I cannot run, I should not run. I have next to no ligament remaining in my lumbar spine. One should not be able to feel one’s bones; if you can, you’re in trouble. I, all too often, do feel my bones. Any sort of impact can feel like bone crashing into bone and it’s a pain like no other, it travels up the spinal cord and explodes into the brain in a blaze of white lightning, and even though that’s what I’m inviting, for some reason, I’m running, running uphill – up this hill – no less. The pain doesn’t come for me yet so I keep running – I’m running, me who can’t run, I’m running – I don’t understand why or how but it feels good to run it feels so good it feels great to have run uphill, for whatever little bit of time life gifted me, I have been allowed to run uphill, I have been allowed to run uphill for a few moments of my life and sobbing, running I still am, and then, because God dislikes the torture of innocent metaphors, a European Wasp hits me smack! right between the eyes, sticks to the sweat of my brow, flailing and buzzing furiously like I’m to blame for something the stupid little shit has brought on itself until I scream and throw my sunglasses to the ground, casting it off along with them.
Murphy is alive and well and feeling vindictive today for sure.
But it’s not over yet. Still it gets worse.
I have submitted chapters from the first book I ever really wanted to write – my own true novel – to a ‘top’ literary agent who was over me like a bad infectious rash when she wanted to read it first – to the exclusion of other agents. First there is the I tell you what, why don’t you send me three chapters? then there is the…… drumroll……of…… her……. making…….. You’d better send me the WHOLE DAMNED THING! I LOVE IT! LOVE IT! Of course I couldn’t know it then but later I would equate her enthusiasm with the spirited music from the movie Jaws – something that happens just before someone gets eaten.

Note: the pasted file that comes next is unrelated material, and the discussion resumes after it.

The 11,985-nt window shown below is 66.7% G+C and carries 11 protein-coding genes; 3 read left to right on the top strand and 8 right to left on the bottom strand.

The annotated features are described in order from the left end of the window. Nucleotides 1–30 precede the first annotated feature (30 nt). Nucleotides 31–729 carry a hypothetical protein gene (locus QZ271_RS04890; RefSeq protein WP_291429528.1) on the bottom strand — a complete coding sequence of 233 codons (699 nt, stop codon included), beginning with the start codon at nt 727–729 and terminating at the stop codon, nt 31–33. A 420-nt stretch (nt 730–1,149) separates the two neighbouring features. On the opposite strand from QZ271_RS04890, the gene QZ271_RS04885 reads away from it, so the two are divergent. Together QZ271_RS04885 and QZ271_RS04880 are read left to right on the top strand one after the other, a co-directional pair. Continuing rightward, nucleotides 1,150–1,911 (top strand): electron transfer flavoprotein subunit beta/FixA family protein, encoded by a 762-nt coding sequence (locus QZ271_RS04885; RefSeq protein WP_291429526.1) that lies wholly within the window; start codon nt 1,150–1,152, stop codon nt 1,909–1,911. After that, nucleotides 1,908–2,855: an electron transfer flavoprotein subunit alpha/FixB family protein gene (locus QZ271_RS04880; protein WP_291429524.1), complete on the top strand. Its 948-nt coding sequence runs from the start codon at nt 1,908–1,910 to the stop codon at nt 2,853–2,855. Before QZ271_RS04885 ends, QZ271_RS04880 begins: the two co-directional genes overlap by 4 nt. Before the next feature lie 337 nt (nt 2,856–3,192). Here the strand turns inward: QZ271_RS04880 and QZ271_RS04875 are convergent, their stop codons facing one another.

Now she wants to talk to me. And because there is no world outside America with different time zones, this involves midnight or obscenely early telephone calls, but still I do it, listen to how much she loves my novel she loves it she’s so thankful to be given the chance to see it she loves it she’s so happy she loves the characters oh yes she does and she knows movie producers for whom this would be IDEAL and I’m listening to all this with my eyes rolling back in my head not through derision but pain and sickness and the hollow spot in myself where my real life should be, thinking, for the love of Christ and humanity read the fucking book first, please please please reading the whole fucking book first and I say it to her, more than once, but let’s see how you feel about it once you’ve read the whole book but she keeps it up, keeps it up and keeps it up and keeps it up for a half an hour at my expense – this she does to secure the first look at it to the exclusion of other agents – no matter how often I ask her to read the whole thing first she keeps it up, she loves the book, oh yes, she loves the characters, she loves everything about it, and she knows movie producers for whom it would be ideal and I can’t stand it, I can’t stand this, it feels like filthy whispering in my ear, it feels like she’s sticking her tongue in my ear or worse, it feels like I’m being violated, my skin is crawling and I keep saying, but you need to read the whole book first, but she won’t stop it, but oh no, AH, she can’t spend her weekend reading it, she says, unless I give her an exclusive, and I do, and on Sunday morning she gets back to me to say she has “run into some trouble” with my book, this agent, formerly a publishing executive with twenty years experience who “knows what it takes to make a book work”; the minute one of my characters shows some character she’s put off, and I say, Is it because she isn’t American? and tiredly, not wanting to, I say, She can be made American, soon enough, but the agent says, no what concerns her is the whole thing needs a rewrite, by all means, whack the cheating husband, but these women hating men is off-putting (even though they have been raped and abused by them, sent to jail for a crime they didn’t commit, their ‘man-hating’ is off-putting); and I go to the trouble of explaining more about the characters and she says she’ll be in touch.